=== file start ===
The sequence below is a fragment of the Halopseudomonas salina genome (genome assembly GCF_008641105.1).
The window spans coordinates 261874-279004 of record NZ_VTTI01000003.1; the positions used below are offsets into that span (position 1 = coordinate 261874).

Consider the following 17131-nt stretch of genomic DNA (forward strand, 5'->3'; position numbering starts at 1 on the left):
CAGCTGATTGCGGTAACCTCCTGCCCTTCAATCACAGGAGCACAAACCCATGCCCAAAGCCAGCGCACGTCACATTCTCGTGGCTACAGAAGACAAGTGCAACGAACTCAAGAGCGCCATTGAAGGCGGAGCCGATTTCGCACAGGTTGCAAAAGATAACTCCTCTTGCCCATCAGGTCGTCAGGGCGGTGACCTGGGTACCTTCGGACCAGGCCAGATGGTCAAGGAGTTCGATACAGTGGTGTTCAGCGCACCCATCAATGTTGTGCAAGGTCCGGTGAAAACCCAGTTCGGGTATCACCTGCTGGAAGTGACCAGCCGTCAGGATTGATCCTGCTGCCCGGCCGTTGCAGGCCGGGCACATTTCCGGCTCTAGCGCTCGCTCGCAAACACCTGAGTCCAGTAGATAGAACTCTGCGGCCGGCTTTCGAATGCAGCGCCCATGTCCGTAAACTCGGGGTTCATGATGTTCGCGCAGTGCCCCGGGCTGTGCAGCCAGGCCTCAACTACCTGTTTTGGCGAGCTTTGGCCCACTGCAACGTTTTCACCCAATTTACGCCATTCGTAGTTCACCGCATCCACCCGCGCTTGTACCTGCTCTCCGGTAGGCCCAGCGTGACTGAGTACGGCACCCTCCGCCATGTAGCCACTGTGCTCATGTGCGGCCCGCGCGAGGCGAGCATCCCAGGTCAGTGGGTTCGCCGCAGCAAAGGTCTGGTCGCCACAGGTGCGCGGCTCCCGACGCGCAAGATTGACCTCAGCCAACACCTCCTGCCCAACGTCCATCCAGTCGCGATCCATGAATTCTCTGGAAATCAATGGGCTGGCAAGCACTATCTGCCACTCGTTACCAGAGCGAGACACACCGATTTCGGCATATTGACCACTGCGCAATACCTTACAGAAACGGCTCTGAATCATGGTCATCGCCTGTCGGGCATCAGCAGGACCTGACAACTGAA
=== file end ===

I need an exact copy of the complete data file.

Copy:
The sequence below is a fragment of the Halopseudomonas salina genome (genome assembly GCF_008641105.1).
The window spans coordinates 261874-279004 of record NZ_VTTI01000003.1; the positions used below are offsets into that span (position 1 = coordinate 261874).

Consider the following 17131-nt stretch of genomic DNA (forward strand, 5'->3'; position numbering starts at 1 on the left):
CAGCTGATTGCGGTAACCTCCTGCCCTTCAATCACAGGAGCACAAACCCATGCCCAAAGCCAGCGCACGTCACATTCTCGTGGCTACAGAAGACAAGTGCAACGAACTCAAGAGCGCCATTGAAGGCGGAGCCGATTTCGCACAGGTTGCAAAAGATAACTCCTCTTGCCCATCAGGTCGTCAGGGCGGTGACCTGGGTACCTTCGGACCAGGCCAGATGGTCAAGGAGTTCGATACAGTGGTGTTCAGCGCACCCATCAATGTTGTGCAAGGTCCGGTGAAAACCCAGTTCGGGTATCACCTGCTGGAAGTGACCAGCCGTCAGGATTGATCCTGCTGCCCGGCCGTTGCAGGCCGGGCACATTTCCGGCTCTAGCGCTCGCTCGCAAACACCTGAGTCCAGTAGATAGAACTCTGCGGCCGGCTTTCGAATGCAGCGCCCATGTCCGTAAACTCGGGGTTCATGATGTTCGCGCAGTGCCCCGGGCTGTGCAGCCAGGCCTCAACTACCTGTTTTGGCGAGCTTTGGCCCACTGCAACGTTTTCACCCAATTTACGCCATTCGTAGTTCACCGCATCCACCCGCGCTTGTACCTGCTCTCCGGTAGGCCCAGCGTGACTGAGTACGGCACCCTCCGCCATGTAGCCACTGTGCTCATGTGCGGCCCGCGCGAGGCGAGCATCCCAGGTCAGTGGGTTCGCCGCAGCAAAGGTCTGGTCGCCACAGGTGCGCGGCTCCCGACGCGCAAGATTGACCTCAGCCAACACCTCCTGCCCAACGTCCATCCAGTCGCGATCCATGAATTCTCTGGAAATCAATGGGCTGGCAAGCACTATCTGCCACTCGTTACCAGAGCGAGACACACCGATTTCGGCATATTGACCACTGCGCAATACCTTACAGAAACGGCTCTGAATCATGGTCATCGCCTGTCGGGCATCAGCAGGACCTGACAACTGAA